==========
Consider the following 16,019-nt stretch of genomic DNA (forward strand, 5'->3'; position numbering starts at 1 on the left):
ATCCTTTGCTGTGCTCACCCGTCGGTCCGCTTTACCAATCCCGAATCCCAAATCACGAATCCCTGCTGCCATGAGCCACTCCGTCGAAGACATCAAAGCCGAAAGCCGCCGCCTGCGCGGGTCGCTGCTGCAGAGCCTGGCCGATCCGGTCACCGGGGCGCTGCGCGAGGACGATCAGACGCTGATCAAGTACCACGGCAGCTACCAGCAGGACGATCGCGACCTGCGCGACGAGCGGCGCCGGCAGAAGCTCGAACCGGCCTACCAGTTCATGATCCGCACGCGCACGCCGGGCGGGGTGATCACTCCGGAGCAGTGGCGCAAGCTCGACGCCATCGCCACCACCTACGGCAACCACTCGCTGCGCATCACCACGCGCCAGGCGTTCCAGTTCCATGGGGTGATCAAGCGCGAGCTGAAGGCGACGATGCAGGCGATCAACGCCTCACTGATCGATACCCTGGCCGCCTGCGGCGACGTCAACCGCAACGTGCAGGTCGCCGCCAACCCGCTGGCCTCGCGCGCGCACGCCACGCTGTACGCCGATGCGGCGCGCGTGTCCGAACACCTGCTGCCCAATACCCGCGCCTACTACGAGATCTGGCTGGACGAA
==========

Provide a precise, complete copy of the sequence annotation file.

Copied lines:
Consider the following 16,019-nt stretch of genomic DNA (forward strand, 5'->3'; position numbering starts at 1 on the left):
ATCCTTTGCTGTGCTCACCCGTCGGTCCGCTTTACCAATCCCGAATCCCAAATCACGAATCCCTGCTGCCATGAGCCACTCCGTCGAAGACATCAAAGCCGAAAGCCGCCGCCTGCGCGGGTCGCTGCTGCAGAGCCTGGCCGATCCGGTCACCGGGGCGCTGCGCGAGGACGATCAGACGCTGATCAAGTACCACGGCAGCTACCAGCAGGACGATCGCGACCTGCGCGACGAGCGGCGCCGGCAGAAGCTCGAACCGGCCTACCAGTTCATGATCCGCACGCGCACGCCGGGCGGGGTGATCACTCCGGAGCAGTGGCGCAAGCTCGACGCCATCGCCACCACCTACGGCAACCACTCGCTGCGCATCACCACGCGCCAGGCGTTCCAGTTCCATGGGGTGATCAAGCGCGAGCTGAAGGCGACGATGCAGGCGATCAACGCCTCACTGATCGATACCCTGGCCGCCTGCGGCGACGTCAACCGCAACGTGCAGGTCGCCGCCAACCCGCTGGCCTCGCGCGCGCACGCCACGCTGTACGCCGATGCGGCGCGCGTGTCCGAACACCTGCTGCCCAATACCCGCGCCTACTACGAGATCTGGCTGGACGAA